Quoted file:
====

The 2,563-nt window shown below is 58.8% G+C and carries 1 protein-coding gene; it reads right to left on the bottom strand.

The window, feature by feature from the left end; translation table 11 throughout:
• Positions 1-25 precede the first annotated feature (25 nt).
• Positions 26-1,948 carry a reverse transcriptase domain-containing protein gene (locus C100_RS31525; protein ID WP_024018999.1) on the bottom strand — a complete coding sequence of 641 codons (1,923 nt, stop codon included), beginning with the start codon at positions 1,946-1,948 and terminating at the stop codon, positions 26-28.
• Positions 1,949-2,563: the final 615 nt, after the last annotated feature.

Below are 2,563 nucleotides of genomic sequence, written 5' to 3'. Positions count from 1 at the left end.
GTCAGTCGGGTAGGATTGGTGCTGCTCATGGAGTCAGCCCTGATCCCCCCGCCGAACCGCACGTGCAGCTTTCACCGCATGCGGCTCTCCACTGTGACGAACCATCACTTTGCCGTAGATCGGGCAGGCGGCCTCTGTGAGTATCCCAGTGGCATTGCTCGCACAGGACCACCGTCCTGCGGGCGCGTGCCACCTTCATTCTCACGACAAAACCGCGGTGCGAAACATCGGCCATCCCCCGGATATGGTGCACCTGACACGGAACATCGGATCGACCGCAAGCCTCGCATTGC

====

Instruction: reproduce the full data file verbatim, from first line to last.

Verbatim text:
The 2,563-nt window shown below is 58.8% G+C and carries 1 protein-coding gene; it reads right to left on the bottom strand.

The window, feature by feature from the left end; translation table 11 throughout:
• Positions 1-25 precede the first annotated feature (25 nt).
• Positions 26-1,948 carry a reverse transcriptase domain-containing protein gene (locus C100_RS31525; protein ID WP_024018999.1) on the bottom strand — a complete coding sequence of 641 codons (1,923 nt, stop codon included), beginning with the start codon at positions 1,946-1,948 and terminating at the stop codon, positions 26-28.
• Positions 1,949-2,563: the final 615 nt, after the last annotated feature.

Below are 2,563 nucleotides of genomic sequence, written 5' to 3'. Positions count from 1 at the left end.
GTCAGTCGGGTAGGATTGGTGCTGCTCATGGAGTCAGCCCTGATCCCCCCGCCGAACCGCACGTGCAGCTTTCACCGCATGCGGCTCTCCACTGTGACGAACCATCACTTTGCCGTAGATCGGGCAGGCGGCCTCTGTGAGTATCCCAGTGGCATTGCTCGCACAGGACCACCGTCCTGCGGGCGCGTGCCACCTTCATTCTCACGACAAAACCGCGGTGCGAAACATCGGCCATCCCCCGGATATGGTGCACCTGACACGGAACATCGGATCGACCGCAAGCCTCGCATTGC